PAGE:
Pelosi courts controversy with Taiwan trip that’s personal to Speaker

Speaker Nancy Pelosi’s visit to Taiwan has stirred a storm of controversy, heightening tensions with China and captivating the world’s attention.

For the California Democrat, however, the trip is something much more personal.

Pelosi has a long track record of confronting Chinese leaders head-on, particularly on issues of human rights, stretching back decades to include the massacre of pro-democracy activists on Tiananmen Square.

Her decision to visit Taiwan — a self-governing democracy that Beijing claims as its own — ranks among the most conspicuous exhibitions of that advocacy campaign; Pelosi on Tuesday became the highest-ranking U.S. official to set foot in Taiwan in 25 years.

Through that lens, Pelosi's trek — taken in the twilight of her long career against the wishes of the Biden administration — is not only a diplomatic endeavor to demonstrate U.S. support for Taiwanese autonomy, but a legacy-building crusade for a figure who likes to boast she takes “second place to no one” in her condemnation of Beijing's human rights atrocities.

It’s a historic trip for a historic Speaker — and it may prove to be the crowning global performance of a long political run that’s widely expected to reach an end with the close of this Congress.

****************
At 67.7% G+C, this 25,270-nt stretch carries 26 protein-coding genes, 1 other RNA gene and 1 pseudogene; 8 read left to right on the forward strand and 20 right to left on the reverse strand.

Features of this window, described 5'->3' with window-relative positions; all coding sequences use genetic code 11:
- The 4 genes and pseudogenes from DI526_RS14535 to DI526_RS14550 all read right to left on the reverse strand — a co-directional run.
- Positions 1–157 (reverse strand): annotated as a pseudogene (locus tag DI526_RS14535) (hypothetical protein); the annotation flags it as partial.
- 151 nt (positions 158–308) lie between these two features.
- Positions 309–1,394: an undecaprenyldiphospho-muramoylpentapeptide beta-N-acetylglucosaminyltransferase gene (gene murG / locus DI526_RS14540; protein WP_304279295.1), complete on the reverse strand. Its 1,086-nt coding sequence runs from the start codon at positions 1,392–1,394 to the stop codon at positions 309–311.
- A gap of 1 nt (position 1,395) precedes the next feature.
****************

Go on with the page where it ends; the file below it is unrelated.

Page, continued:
“Pelosi has a long history of challenging Beijing — including her visit to Tiananmen Square in 1991 – unfurling an American flag no less,” Sarah Binder, political science professor at George Washington University and a senior fellow at the Brookings Institution, said in an email Tuesday, just hours after the Speaker landed in Taipei.

“If she does indeed retire after this Congress, I suspect the trip will be viewed as the capstone of her legacy on the issue (well, if all goes well, that is),” Binder said.

That “if” has also been on the minds of top Biden administration officials, particularly those in the Pentagon who had cautioned against Pelosi’s visit over concerns that it would trigger a retaliatory response from Beijing. President Biden had vocalized the Defense Department’s apprehensions late last month, telling reporters that “the military thinks it’s not a good idea right now.”

Yet Biden never attempted to dissuade the trip himself, Pelosi said, and White House officials more recently have come around to bless the visit — at least publicly — while warning China against any sort of bellicose response.

“We shouldn’t be — as a country — we shouldn’t be intimidated by that rhetoric or those potential actions,” White House national security spokesman John Kirby said Monday in an interview with CNN. “This is an important trip for the Speaker to be on and we’re going to do whatever we can to support her.”

Chinese leaders have ignored those warnings, following up their initial admonitions with new threats after Pelosi arrived in Taipei. The Chinese Ministry of Foreign Affairs quickly issued a statement saying Pelosi’s visit not only represents “a serious violation of the one-China principle,” but will have “a severe impact on the political foundation of China-U.S. relations.”